ECLAC Analyzes Latin American Renewable Energy Public-Private Partnerships
May 2012: A recent report from the UN Economic Commission for Latin America and the Caribbean (ECLAC) highlights the importance of private participation to increase the use of medium- to large-sized non-conventional renewable energy projects, usually connected to national distribution networks.
The report finds public-private partnerships (PPPs) promoting unconventional renewable energy have already attracted US$9 billion in investment, and suggests keys to attracting more. As used in the ECLAC report, the term "non-conventional" renewable energy sources includes solar, wind, geothermal, biofuels and small (under 30 megawatts) hydropower, and excludes larger hydropower widely used in the region.
The first half of the report explains the current national electricity market in Argentina, Brazil, Chile, Colombia, Mexico, Peru and Uruguay, their segmentation by energy type and the roles and responsibilities of main actors in their electricity sectors, both public and private. It also briefly discusses environmental and social issues relevant to electricity, particularly climate change and access to modern electricity services, highlighting the key role that renewable energy sources can play in addressing these challenges.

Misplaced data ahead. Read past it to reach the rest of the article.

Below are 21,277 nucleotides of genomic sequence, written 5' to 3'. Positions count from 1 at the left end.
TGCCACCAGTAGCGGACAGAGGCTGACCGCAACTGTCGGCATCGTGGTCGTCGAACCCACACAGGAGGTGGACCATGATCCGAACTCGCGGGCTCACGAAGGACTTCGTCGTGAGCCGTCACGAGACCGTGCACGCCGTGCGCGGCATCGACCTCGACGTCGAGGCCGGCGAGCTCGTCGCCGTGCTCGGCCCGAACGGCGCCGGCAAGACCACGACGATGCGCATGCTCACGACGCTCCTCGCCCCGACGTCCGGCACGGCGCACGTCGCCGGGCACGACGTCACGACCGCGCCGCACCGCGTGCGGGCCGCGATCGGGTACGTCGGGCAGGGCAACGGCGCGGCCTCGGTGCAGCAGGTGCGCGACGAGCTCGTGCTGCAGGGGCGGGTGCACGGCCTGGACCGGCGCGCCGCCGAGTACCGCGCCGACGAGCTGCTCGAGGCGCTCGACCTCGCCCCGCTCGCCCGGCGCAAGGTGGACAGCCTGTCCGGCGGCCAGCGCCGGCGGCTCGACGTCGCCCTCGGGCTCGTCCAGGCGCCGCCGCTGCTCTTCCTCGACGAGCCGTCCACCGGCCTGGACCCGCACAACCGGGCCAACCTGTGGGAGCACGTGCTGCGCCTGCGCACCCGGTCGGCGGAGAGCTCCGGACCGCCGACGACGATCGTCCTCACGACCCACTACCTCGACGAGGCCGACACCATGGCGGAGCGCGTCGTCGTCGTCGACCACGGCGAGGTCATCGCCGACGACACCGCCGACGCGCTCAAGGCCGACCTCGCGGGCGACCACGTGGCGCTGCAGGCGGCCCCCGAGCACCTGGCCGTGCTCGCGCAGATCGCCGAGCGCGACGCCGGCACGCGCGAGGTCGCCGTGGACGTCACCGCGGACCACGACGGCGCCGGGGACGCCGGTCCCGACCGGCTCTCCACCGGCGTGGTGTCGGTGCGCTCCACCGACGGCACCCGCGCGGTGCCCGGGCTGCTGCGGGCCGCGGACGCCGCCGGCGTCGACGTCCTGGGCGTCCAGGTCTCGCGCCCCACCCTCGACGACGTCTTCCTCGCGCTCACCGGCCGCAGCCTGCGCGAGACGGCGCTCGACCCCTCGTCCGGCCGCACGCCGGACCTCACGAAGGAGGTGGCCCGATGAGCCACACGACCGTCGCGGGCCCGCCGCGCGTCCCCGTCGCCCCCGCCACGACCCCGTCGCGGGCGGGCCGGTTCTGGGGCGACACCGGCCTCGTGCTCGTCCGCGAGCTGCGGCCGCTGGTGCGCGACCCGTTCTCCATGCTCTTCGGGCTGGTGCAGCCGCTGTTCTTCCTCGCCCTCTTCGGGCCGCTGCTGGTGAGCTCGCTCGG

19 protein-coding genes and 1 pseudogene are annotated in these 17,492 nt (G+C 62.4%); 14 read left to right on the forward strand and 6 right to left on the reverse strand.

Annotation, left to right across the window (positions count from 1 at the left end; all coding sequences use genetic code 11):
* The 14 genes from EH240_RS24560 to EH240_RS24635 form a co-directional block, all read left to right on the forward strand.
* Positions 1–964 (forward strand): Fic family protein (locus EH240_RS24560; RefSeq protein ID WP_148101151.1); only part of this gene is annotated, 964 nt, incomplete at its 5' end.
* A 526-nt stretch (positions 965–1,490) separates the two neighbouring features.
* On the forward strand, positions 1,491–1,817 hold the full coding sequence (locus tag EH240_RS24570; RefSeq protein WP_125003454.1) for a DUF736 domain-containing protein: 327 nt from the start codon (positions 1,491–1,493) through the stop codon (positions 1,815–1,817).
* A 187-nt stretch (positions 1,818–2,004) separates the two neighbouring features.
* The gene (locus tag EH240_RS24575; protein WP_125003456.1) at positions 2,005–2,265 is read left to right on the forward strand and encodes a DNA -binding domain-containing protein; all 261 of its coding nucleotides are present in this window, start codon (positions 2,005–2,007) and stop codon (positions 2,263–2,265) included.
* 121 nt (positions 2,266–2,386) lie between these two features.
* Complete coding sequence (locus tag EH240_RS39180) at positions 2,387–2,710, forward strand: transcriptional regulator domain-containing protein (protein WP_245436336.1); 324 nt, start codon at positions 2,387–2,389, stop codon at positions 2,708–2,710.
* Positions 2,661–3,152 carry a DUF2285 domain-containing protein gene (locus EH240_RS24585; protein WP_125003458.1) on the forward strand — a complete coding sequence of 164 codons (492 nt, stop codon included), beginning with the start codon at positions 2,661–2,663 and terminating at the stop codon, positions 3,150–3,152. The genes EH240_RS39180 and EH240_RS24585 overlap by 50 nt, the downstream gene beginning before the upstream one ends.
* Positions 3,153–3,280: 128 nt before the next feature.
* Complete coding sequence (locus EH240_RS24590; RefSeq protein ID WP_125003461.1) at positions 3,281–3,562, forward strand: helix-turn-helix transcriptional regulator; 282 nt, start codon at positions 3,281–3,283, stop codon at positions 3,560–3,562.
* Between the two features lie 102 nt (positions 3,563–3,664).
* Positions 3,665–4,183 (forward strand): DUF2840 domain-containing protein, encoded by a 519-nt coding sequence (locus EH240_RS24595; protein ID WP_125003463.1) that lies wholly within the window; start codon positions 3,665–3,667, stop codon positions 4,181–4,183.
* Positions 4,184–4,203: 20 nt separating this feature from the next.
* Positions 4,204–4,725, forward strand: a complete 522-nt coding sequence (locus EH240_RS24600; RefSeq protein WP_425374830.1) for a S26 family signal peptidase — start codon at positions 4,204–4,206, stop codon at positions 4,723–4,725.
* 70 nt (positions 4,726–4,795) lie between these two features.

The second half examines case studies of programs underway in the region to promote non-conventional renewable energies, and discusses best practices for the development of PPPs in the field. The report suggests two crucial elements to attract private investment (local or international) to non-conventional renewable energy projects in Latin America: access to financing of projects and associated infrastructure, and assuring the commitment and credibility of participating public institutions via transparent and consistent legal frameworks. [ECLAC summary (Spanish)] [Publication: Public-Private Partnerships in Renewable Energy in Latin America and the Caribbean (Spanish)]